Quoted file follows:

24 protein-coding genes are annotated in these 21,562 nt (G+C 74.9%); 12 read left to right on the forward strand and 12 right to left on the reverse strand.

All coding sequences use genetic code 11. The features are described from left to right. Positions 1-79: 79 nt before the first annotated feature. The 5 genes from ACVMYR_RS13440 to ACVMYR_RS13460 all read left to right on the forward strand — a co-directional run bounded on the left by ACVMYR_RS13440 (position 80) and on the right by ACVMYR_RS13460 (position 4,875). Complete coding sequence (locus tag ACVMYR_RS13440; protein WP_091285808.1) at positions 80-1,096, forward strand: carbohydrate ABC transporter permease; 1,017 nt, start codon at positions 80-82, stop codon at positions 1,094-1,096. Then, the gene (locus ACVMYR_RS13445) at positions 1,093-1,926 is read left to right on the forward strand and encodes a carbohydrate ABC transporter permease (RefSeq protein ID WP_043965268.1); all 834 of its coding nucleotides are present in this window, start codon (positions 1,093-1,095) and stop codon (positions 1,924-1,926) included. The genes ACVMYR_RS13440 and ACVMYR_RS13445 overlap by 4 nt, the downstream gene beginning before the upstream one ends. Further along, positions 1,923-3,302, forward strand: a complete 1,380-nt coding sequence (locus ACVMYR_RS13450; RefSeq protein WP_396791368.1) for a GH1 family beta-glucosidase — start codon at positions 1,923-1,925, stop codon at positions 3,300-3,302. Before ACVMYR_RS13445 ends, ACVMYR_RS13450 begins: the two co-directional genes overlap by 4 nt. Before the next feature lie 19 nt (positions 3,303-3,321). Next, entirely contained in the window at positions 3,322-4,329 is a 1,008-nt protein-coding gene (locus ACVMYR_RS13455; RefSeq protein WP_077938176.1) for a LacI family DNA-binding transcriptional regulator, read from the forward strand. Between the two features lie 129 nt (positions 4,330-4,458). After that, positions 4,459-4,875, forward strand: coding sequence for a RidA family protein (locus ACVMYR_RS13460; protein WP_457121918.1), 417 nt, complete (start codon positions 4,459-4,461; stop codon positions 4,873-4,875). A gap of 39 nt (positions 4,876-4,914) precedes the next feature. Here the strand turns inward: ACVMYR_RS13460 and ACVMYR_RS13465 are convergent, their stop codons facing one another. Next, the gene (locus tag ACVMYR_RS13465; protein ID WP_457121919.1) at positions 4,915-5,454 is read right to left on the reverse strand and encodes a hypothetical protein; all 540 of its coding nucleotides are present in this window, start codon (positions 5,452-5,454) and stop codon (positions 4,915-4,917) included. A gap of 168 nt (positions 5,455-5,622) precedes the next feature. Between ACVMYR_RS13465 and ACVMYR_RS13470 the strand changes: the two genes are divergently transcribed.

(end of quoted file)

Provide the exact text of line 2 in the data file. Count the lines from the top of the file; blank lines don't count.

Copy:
All coding sequences use genetic code 11. The features are described from left to right. Positions 1-79: 79 nt before the first annotated feature. The 5 genes from ACVMYR_RS13440 to ACVMYR_RS13460 all read left to right on the forward strand — a co-directional run bounded on the left by ACVMYR_RS13440 (position 80) and on the right by ACVMYR_RS13460 (position 4,875). Complete coding sequence (locus tag ACVMYR_RS13440; protein WP_091285808.1) at positions 80-1,096, forward strand: carbohydrate ABC transporter permease; 1,017 nt, start codon at positions 80-82, stop codon at positions 1,094-1,096. Then, the gene (locus ACVMYR_RS13445) at positions 1,093-1,926 is read left to right on the forward strand and encodes a carbohydrate ABC transporter permease (RefSeq protein ID WP_043965268.1); all 834 of its coding nucleotides are present in this window, start codon (positions 1,093-1,095) and stop codon (positions 1,924-1,926) included. The genes ACVMYR_RS13440 and ACVMYR_RS13445 overlap by 4 nt, the downstream gene beginning before the upstream one ends. Further along, positions 1,923-3,302, forward strand: a complete 1,380-nt coding sequence (locus ACVMYR_RS13450; RefSeq protein WP_396791368.1) for a GH1 family beta-glucosidase — start codon at positions 1,923-1,925, stop codon at positions 3,300-3,302. Before ACVMYR_RS13445 ends, ACVMYR_RS13450 begins: the two co-directional genes overlap by 4 nt. Before the next feature lie 19 nt (positions 3,303-3,321). Next, entirely contained in the window at positions 3,322-4,329 is a 1,008-nt protein-coding gene (locus ACVMYR_RS13455; RefSeq protein WP_077938176.1) for a LacI family DNA-binding transcriptional regulator, read from the forward strand. Between the two features lie 129 nt (positions 4,330-4,458). After that, positions 4,459-4,875, forward strand: coding sequence for a RidA family protein (locus ACVMYR_RS13460; protein WP_457121918.1), 417 nt, complete (start codon positions 4,459-4,461; stop codon positions 4,873-4,875). A gap of 39 nt (positions 4,876-4,914) precedes the next feature. Here the strand turns inward: ACVMYR_RS13460 and ACVMYR_RS13465 are convergent, their stop codons facing one another. Next, the gene (locus tag ACVMYR_RS13465; protein ID WP_457121919.1) at positions 4,915-5,454 is read right to left on the reverse strand and encodes a hypothetical protein; all 540 of its coding nucleotides are present in this window, start codon (positions 5,452-5,454) and stop codon (positions 4,915-4,917) included. A gap of 168 nt (positions 5,455-5,622) precedes the next feature. Between ACVMYR_RS13465 and ACVMYR_RS13470 the strand changes: the two genes are divergently transcribed.